Anna Hosie Team : User Experience and Information Architecture Tags : Web Design SEO User Experience

Words are out, pictures are in

Anna Hosie Team : User Experience and Information Architecture Tags : Web Design SEO User Experience

Gone are the days when lengthy written content was the standard for websites. Admittedly, it was good for SEO, but with Google getting smarter, websites with better user engagement are ranking higher than those with hundreds of SEO keywords embedded into lengthy, wordy and generally boring content pages. So how do we engage the user? With pictures of course!

How it works

‘Studies show our brains not only process visuals faster, but they retain and transmit much more information when it’s delivered visually’

Refer: Importance of visual content

Brain processes visuals

What you can do

If you can say it with a picture, use a picture. Infographics and customer journeys are very popular ways of illustrating potentially heavy or complicated content in a visual way. They generally still include written content but images are used to break up this content into a more manageable format. Because they are visual different elements capture the user’s attention and they are more like to study the picture to gain an understanding rather than trying to read through a wad of content.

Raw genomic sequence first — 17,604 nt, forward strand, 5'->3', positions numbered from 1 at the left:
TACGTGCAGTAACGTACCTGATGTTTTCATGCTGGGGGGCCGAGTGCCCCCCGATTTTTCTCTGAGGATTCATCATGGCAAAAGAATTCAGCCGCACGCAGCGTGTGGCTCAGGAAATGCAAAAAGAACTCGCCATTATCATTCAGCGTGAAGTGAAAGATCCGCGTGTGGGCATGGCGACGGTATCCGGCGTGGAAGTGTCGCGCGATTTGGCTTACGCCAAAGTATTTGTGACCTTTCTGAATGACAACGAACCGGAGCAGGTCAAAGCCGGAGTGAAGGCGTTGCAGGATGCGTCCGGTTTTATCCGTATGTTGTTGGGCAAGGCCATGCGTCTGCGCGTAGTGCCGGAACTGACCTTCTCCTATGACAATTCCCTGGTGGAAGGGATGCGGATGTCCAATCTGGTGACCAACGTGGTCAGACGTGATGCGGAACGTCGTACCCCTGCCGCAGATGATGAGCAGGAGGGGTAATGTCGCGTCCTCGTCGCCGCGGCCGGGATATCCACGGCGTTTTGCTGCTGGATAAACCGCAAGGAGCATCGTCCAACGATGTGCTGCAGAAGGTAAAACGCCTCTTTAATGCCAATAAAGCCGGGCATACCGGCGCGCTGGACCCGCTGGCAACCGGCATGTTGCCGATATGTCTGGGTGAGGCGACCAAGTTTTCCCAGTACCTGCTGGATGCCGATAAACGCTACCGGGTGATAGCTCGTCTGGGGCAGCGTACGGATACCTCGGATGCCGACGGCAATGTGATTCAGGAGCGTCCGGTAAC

Customer journey

Infographics and customer journeys, as useful as they are, take longer to design and can be quite costly. You can still benefit considerably by introducing images into your written content that support what is being written. A user is much more likely to read an article or blog that includes images that help to gain understanding or that stimulate the imagination.

Lastly, be creative with the use of graphics or iconography. If you can visually represent a word or words with an icon, use one. Either use the icon instead of the word, as is common with a search or menu buttons, as the New York Times website does.

New York Times 

Or use the icon or graphic to support the understanding of the words as NAB does in the home loans section of their website.


And if you are going to use words…

Remember to keep it simple and concise! Someone has even done some research on this, and found out the ideal length of everything online. Examples of this are:

The ideal length of a Facebook post is less than 40 characters.

The ideal length of a tweet is 100 characters.

The ideal length of a headline is 6 words.

The ideal width of a paragraph is 40-55 characters.

The ideal length of a blog post is 1,600 words.